Another ‘lesson’ I took from Slutzky was the relationship between thinking about something (analysing it) and making or creating work. After completing my studio project with Slutzky, he asked me to help him with a commission for a sculpture he was asked to do (something he had never taken on before). He sent me away with a ‘brief’ – the site, material, and general idea of what the sculpture could be. I came back a few weeks later with a model and some drawings. I based these on some of the many theoretical insights he had about his paintings compositions. Colour oppositions, mathematical relationships, progressions, permutations and so on. He looked at my model and said ‘what if we just move that wall from here to here?’ I said that that would mess up all the various relationships I had carefully set up. He said that it wouldn’t matter and that it would make it better and we’d worry about the arguments later. I was extremely confused and it took me a while to realise he was an artist after all. Making comes first. Theories were a way of trying to make sense of what you made. I later came to a more philosophical understanding of this idea via Hubert Damisch and the idea that works of art challenge the capacity of thought and language and this is what generates theory. This ‘lesson’ must have been behind my discomfort with the way that a lot of published architecture was self-conscious illustration of theory. It also made me suspicious of design processes that simply generated work, that is, where the process was the think designed and the output was simply a result.

Like the best teachers, Slutzky didn’t teach me to think what he thought. He taught me that seeing is a discipline. What he could see in an elevation, section or photograph of a building always astounded me – how was it that I didn’t see that first? This gave me a respect for what is there, the thing, the physical object and its space. Academics would balk at this, but Slutzky’s insights reminded me of Roland Barthes.

“To begin with, we have to look at things very closely, at the ends of our noses, as materially as possible, because only this slight nearsightedness frees us at the outset from the myth of depth. The real flavor is found in the grain, on the surface of things.”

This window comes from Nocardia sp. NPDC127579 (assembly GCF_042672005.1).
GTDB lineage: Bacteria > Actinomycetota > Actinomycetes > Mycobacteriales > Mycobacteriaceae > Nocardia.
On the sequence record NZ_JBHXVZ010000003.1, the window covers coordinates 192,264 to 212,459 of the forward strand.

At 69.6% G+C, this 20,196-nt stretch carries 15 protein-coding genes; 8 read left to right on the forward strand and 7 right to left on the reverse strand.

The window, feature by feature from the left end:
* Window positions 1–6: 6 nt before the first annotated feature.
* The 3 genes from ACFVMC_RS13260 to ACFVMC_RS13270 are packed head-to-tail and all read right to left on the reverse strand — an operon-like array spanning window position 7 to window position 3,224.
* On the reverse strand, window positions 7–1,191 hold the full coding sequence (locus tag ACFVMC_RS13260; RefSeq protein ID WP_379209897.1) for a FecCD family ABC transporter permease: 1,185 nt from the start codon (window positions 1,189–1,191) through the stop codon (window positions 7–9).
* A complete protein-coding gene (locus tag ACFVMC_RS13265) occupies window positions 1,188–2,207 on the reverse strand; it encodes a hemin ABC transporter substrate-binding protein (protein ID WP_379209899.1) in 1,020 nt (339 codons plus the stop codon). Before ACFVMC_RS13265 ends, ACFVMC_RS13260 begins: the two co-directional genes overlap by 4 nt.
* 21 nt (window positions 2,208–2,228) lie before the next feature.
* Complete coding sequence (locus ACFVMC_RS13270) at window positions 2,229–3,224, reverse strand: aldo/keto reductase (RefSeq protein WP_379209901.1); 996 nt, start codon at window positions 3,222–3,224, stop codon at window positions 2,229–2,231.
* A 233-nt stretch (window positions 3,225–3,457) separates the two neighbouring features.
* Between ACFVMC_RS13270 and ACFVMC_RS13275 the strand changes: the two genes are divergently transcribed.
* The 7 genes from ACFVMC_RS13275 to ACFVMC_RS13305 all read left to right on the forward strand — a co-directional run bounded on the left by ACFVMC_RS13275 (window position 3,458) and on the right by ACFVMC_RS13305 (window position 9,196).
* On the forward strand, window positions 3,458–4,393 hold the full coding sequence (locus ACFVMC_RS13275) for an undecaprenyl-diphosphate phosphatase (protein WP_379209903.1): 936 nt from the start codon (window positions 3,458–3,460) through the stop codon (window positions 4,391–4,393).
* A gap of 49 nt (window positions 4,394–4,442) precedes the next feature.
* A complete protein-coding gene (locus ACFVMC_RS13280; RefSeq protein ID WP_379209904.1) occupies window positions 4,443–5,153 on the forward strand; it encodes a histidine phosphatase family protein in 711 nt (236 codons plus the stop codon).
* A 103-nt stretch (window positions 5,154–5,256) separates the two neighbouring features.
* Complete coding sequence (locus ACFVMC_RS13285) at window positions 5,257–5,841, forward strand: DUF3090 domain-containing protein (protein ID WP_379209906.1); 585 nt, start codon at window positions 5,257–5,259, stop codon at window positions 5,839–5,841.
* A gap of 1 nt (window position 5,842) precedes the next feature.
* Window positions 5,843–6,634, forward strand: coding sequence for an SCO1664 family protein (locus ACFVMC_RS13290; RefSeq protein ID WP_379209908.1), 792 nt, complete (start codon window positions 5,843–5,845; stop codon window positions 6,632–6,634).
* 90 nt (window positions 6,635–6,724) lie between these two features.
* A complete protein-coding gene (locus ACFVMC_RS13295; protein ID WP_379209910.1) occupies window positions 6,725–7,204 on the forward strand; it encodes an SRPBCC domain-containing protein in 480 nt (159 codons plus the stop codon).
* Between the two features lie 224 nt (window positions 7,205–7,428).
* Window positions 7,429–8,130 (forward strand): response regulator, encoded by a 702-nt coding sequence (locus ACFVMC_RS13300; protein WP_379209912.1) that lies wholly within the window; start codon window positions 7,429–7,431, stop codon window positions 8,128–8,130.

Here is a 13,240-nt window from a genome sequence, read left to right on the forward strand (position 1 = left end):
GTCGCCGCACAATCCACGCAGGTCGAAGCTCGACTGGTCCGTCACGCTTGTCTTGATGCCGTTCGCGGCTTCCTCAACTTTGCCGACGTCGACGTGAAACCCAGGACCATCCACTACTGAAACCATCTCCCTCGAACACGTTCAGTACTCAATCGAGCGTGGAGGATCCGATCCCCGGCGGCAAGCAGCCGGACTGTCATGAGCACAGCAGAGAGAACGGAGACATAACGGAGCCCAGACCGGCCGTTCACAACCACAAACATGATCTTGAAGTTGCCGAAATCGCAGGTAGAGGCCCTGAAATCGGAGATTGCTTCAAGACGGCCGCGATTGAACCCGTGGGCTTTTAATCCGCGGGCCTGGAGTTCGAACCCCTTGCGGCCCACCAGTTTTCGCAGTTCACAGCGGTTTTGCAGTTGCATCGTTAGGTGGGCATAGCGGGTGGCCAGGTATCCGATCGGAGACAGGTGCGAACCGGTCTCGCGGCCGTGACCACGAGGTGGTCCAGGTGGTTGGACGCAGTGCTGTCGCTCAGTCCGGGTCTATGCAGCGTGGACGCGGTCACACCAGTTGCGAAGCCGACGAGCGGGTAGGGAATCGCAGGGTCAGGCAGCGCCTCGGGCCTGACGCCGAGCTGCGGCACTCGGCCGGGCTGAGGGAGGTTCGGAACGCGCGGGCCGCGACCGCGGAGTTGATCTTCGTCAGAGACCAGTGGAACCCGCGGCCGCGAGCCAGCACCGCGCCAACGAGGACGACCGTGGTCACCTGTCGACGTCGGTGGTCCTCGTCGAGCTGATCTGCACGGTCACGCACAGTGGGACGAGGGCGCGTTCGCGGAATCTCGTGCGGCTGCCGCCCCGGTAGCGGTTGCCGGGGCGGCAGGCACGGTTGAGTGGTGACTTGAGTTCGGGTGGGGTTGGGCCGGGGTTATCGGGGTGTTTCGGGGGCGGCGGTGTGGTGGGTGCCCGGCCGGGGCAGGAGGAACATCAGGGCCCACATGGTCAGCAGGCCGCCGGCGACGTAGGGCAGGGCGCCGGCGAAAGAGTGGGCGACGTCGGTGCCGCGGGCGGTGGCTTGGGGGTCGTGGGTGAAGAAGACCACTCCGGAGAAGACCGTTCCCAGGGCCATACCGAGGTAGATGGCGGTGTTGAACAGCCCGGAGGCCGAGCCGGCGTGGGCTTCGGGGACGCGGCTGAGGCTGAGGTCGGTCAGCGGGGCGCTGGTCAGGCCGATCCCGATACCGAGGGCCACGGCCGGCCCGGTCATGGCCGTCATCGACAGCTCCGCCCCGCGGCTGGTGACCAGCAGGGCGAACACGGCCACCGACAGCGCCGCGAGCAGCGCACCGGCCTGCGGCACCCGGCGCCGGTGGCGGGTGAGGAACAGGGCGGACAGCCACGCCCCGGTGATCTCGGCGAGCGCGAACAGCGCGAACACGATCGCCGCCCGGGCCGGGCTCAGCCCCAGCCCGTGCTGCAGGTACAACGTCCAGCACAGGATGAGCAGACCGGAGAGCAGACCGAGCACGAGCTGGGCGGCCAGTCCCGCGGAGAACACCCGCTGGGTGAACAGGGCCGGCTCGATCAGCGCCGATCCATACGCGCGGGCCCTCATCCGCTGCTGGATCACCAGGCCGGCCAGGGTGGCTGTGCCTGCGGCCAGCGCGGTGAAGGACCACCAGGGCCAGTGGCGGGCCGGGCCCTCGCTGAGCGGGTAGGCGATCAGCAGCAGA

Yve-Alain Bois on Roland Barthes method from ‘Writer, Artisan, Narrator’

Painting 2

So I’ve written all of this and I haven’t said anything about his work. They are beautiful but you have to see them in the flesh and be willing to work with them. In the tradition of Newman, Reinhardt and others, his work will elude you if you expect to ‘get it’ all in a glance. Slutzky was able to explain his paintings with layer upon layer of meanings and organisational or structural guiding principles. But, because he simply painted, there is never, in the end, anything mathematical about them. In his late paintings he became fascinated by what he called ‘the liquidity of paint’. Slutzky has, perhaps a greater reputation as a painter amongst architects, but it’s important to remember he was a painter first and foremost. We should look at his paintings as paintings and not architectural diagrams or demonstrations of architectural theory. To do so is to misunderstand all that he was about.


Texts by Robert Slutzky

  • Transparency: Literal and Phenomenal (with Colin Rowe), Perspecta 8, 1964
  • Transparency: Literal and Phenomenal, Part II, Perspecta, Vol. 13, 1971
  • Apres le Purisme, Assemblage, 1987
  • Aqueous Humor, Oppositions 19-20, 1980